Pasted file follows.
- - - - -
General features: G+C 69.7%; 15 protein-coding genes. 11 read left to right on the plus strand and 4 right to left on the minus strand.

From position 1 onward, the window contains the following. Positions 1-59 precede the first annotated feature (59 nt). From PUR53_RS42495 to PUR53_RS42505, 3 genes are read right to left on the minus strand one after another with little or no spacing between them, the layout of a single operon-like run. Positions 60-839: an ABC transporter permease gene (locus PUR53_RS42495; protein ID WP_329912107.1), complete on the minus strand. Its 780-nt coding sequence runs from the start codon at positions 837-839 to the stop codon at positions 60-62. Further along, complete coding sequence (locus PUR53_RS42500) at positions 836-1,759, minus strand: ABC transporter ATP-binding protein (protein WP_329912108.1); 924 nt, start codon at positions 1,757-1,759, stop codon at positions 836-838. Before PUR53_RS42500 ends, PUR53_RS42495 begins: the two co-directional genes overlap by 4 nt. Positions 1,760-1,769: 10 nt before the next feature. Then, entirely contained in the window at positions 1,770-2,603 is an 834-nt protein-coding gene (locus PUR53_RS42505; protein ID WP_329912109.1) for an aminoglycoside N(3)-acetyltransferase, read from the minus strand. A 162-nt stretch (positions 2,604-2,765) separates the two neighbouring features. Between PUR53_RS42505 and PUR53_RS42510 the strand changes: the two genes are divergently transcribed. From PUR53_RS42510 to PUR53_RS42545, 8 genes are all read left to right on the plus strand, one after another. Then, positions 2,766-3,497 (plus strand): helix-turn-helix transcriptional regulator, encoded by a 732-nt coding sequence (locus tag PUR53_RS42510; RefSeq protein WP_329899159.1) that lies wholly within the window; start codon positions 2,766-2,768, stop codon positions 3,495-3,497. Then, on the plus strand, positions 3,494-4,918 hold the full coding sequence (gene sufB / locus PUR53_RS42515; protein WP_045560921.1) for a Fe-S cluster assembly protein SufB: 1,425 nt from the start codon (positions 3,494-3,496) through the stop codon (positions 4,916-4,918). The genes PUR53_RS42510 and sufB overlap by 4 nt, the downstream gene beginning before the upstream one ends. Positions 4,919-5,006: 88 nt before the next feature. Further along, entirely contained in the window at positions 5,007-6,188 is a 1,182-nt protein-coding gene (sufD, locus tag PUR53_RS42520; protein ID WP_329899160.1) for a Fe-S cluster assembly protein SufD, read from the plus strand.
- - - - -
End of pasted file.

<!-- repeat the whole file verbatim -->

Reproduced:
General features: G+C 69.7%; 15 protein-coding genes. 11 read left to right on the plus strand and 4 right to left on the minus strand.

From position 1 onward, the window contains the following. Positions 1-59 precede the first annotated feature (59 nt). From PUR53_RS42495 to PUR53_RS42505, 3 genes are read right to left on the minus strand one after another with little or no spacing between them, the layout of a single operon-like run. Positions 60-839: an ABC transporter permease gene (locus PUR53_RS42495; protein ID WP_329912107.1), complete on the minus strand. Its 780-nt coding sequence runs from the start codon at positions 837-839 to the stop codon at positions 60-62. Further along, complete coding sequence (locus PUR53_RS42500) at positions 836-1,759, minus strand: ABC transporter ATP-binding protein (protein WP_329912108.1); 924 nt, start codon at positions 1,757-1,759, stop codon at positions 836-838. Before PUR53_RS42500 ends, PUR53_RS42495 begins: the two co-directional genes overlap by 4 nt. Positions 1,760-1,769: 10 nt before the next feature. Then, entirely contained in the window at positions 1,770-2,603 is an 834-nt protein-coding gene (locus PUR53_RS42505; protein ID WP_329912109.1) for an aminoglycoside N(3)-acetyltransferase, read from the minus strand. A 162-nt stretch (positions 2,604-2,765) separates the two neighbouring features. Between PUR53_RS42505 and PUR53_RS42510 the strand changes: the two genes are divergently transcribed. From PUR53_RS42510 to PUR53_RS42545, 8 genes are all read left to right on the plus strand, one after another. Then, positions 2,766-3,497 (plus strand): helix-turn-helix transcriptional regulator, encoded by a 732-nt coding sequence (locus tag PUR53_RS42510; RefSeq protein WP_329899159.1) that lies wholly within the window; start codon positions 2,766-2,768, stop codon positions 3,495-3,497. Then, on the plus strand, positions 3,494-4,918 hold the full coding sequence (gene sufB / locus PUR53_RS42515; protein WP_045560921.1) for a Fe-S cluster assembly protein SufB: 1,425 nt from the start codon (positions 3,494-3,496) through the stop codon (positions 4,916-4,918). The genes PUR53_RS42510 and sufB overlap by 4 nt, the downstream gene beginning before the upstream one ends. Positions 4,919-5,006: 88 nt before the next feature. Further along, entirely contained in the window at positions 5,007-6,188 is a 1,182-nt protein-coding gene (sufD, locus tag PUR53_RS42520; protein ID WP_329899160.1) for a Fe-S cluster assembly protein SufD, read from the plus strand.